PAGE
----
Washington: Russian election protests did not come from the outside, US Secretary of State Hillary Clinton said on Wednesday in her first public response to Russian Prime Minister Vladimir Putin's accusations of interfering in Russia's domestic affairs. The US administration, including Clinton, earlier voiced concern over irregularities reported by international observers at the December 4 parliamentary elections in Russia.

Clinton said the polls were neither free nor fair. Russia rejected the accusations.

“This was not about the United States. This was about the people of Russia,” Clinton said.

“Russia has one of the most highly educated populations in the world, and now a growing middle class with all the aspirations that middle class families have. And so this didn't come from the outside; it came from within,” she said.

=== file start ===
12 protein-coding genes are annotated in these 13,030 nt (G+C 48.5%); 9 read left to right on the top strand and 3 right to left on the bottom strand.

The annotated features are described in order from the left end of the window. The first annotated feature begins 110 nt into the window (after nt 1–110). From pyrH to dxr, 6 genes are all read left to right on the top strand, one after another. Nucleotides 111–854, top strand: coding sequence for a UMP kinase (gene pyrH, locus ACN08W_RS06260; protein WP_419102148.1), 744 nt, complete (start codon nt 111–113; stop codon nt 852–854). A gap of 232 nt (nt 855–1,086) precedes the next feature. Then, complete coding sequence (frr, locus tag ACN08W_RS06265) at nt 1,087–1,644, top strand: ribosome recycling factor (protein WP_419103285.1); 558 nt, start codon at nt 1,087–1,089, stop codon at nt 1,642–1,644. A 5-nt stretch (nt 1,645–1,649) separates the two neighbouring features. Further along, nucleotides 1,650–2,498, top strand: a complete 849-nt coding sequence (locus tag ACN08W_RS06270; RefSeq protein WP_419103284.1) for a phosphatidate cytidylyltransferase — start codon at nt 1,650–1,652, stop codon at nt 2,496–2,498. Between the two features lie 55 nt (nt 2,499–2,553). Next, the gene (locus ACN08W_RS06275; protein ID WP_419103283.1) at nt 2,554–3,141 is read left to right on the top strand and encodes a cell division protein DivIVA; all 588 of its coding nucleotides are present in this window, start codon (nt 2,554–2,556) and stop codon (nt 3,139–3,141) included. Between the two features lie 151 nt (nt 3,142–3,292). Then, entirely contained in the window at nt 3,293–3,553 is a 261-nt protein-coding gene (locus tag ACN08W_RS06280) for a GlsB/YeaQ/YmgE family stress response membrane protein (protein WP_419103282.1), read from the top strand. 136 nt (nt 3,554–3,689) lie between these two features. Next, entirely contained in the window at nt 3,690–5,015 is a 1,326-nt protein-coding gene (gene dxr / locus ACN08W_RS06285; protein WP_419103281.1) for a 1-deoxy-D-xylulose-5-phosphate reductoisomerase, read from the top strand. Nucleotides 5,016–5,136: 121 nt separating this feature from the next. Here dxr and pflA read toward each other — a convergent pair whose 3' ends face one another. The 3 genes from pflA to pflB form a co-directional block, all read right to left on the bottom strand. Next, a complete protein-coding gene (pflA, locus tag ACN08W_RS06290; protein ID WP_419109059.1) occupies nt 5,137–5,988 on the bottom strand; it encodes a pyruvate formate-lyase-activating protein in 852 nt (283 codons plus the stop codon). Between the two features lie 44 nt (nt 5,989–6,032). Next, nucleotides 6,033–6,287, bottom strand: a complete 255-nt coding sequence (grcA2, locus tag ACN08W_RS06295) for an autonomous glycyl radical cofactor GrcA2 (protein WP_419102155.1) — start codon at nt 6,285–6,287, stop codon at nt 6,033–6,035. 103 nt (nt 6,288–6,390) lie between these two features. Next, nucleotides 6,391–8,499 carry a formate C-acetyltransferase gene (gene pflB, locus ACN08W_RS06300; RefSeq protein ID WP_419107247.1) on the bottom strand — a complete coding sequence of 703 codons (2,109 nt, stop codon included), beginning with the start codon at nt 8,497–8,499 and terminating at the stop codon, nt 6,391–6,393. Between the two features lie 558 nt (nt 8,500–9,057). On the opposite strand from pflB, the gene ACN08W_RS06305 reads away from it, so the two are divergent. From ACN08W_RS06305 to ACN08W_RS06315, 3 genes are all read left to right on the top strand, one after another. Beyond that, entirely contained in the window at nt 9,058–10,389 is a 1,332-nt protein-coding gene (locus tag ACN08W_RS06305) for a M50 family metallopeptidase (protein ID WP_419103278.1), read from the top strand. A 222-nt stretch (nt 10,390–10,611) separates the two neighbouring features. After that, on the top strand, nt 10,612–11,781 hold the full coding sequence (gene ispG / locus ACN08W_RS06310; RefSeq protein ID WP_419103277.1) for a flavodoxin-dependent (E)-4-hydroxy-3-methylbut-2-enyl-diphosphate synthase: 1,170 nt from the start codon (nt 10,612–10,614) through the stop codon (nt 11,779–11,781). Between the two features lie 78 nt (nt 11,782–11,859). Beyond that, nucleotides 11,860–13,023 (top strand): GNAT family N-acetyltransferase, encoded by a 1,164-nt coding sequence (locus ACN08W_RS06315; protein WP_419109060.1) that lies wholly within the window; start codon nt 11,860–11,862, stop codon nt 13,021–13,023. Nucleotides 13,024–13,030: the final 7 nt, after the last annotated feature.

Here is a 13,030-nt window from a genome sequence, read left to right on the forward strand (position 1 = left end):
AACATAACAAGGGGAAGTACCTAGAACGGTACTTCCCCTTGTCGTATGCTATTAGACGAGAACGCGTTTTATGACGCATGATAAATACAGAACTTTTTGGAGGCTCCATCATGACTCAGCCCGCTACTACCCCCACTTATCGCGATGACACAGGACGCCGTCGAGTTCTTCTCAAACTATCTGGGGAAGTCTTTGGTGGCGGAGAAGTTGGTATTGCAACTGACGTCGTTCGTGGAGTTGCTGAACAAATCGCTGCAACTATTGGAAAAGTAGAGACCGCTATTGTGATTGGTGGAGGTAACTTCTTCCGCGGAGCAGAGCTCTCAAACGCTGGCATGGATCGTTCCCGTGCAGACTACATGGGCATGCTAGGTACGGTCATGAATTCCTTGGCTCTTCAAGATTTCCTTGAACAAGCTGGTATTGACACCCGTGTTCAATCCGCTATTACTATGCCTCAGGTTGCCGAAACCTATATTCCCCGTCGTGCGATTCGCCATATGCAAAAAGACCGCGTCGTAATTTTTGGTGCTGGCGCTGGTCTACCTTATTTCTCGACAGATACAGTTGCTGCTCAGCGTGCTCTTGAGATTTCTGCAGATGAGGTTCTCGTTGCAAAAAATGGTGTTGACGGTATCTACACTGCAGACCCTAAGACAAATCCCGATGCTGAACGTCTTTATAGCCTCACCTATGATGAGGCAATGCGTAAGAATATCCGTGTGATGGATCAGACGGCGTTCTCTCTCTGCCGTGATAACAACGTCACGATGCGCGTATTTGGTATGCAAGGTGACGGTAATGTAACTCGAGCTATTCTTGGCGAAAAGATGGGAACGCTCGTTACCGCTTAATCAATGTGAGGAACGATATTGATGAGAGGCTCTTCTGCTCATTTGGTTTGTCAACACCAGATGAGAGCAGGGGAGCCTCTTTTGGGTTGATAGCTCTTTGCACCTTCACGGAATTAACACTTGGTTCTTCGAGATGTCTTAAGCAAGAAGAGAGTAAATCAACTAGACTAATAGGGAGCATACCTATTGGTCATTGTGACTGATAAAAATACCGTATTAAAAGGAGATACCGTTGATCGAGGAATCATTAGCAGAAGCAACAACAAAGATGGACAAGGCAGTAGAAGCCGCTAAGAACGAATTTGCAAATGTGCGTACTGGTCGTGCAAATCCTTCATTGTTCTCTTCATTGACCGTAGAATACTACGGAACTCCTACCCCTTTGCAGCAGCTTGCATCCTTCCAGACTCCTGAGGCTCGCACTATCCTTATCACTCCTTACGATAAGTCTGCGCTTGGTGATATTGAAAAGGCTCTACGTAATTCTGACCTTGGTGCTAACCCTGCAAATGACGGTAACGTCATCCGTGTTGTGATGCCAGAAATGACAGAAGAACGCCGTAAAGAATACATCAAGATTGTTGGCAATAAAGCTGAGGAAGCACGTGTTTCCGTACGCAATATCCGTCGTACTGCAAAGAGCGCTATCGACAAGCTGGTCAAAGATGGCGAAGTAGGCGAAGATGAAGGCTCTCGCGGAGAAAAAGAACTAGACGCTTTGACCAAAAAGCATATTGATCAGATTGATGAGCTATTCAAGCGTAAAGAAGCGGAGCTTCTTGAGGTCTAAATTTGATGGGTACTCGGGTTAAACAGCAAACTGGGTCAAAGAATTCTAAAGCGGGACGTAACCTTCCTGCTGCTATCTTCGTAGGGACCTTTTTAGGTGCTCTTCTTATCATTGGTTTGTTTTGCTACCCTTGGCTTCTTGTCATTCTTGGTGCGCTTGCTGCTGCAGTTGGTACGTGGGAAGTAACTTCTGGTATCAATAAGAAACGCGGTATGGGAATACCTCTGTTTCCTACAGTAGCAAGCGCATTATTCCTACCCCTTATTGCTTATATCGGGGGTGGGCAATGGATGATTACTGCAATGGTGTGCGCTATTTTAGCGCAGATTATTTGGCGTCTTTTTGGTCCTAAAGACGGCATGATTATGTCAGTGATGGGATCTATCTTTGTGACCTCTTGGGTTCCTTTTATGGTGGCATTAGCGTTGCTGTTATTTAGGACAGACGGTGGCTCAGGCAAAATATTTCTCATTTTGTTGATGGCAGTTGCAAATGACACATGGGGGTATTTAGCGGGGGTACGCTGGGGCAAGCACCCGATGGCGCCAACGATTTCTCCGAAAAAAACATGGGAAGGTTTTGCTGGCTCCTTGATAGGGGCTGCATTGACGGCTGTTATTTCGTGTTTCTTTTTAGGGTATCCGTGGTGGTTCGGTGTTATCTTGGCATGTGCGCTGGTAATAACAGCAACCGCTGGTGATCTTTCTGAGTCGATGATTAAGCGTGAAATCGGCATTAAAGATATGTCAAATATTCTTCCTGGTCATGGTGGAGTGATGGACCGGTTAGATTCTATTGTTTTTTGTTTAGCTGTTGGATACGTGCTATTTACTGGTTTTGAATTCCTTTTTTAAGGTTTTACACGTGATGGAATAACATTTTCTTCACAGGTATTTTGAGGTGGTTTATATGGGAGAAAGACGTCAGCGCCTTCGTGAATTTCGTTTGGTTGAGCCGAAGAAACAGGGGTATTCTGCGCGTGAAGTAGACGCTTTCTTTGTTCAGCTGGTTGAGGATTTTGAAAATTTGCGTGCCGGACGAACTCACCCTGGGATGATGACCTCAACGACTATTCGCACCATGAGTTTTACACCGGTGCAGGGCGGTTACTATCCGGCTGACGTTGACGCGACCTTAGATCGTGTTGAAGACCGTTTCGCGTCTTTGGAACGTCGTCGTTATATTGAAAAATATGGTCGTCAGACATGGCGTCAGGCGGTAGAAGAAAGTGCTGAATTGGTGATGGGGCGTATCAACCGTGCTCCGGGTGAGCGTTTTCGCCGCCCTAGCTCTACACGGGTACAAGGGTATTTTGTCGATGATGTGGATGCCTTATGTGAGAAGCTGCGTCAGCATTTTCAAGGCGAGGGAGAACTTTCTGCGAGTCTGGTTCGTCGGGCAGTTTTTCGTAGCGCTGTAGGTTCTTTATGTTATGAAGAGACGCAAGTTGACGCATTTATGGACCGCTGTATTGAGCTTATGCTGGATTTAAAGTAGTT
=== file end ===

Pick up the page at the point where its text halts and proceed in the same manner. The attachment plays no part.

The ruling United Russia party won the Russia's State Duma elections, gaining about 50 percent of the vote. Tens of thousands went to the streets to protest the vote results, which they say were rigged.

Independent observers and critics claimed the vote was slanted in favour of United Russia and cited incidents of ballot stuffing, but the authorities said the elections were fair and irregularities were minor, pledging to investigate all violations.

“Independent observers had reached the conclusion that there was unfortunately a lot of interference, manipulation of the election,” Clinton said.

She said one of the US' strongest values is “protection and advocacy for human rights, and in particular, our support for democracy and the recognition that although elections are not by any means the only definition of democracy, they are a kind of condition that has to be satisfied to go forward.”

“We're always looking at how we can communicate clearly what the United States stands for, and in this case, what the Russian people deserve,” she said.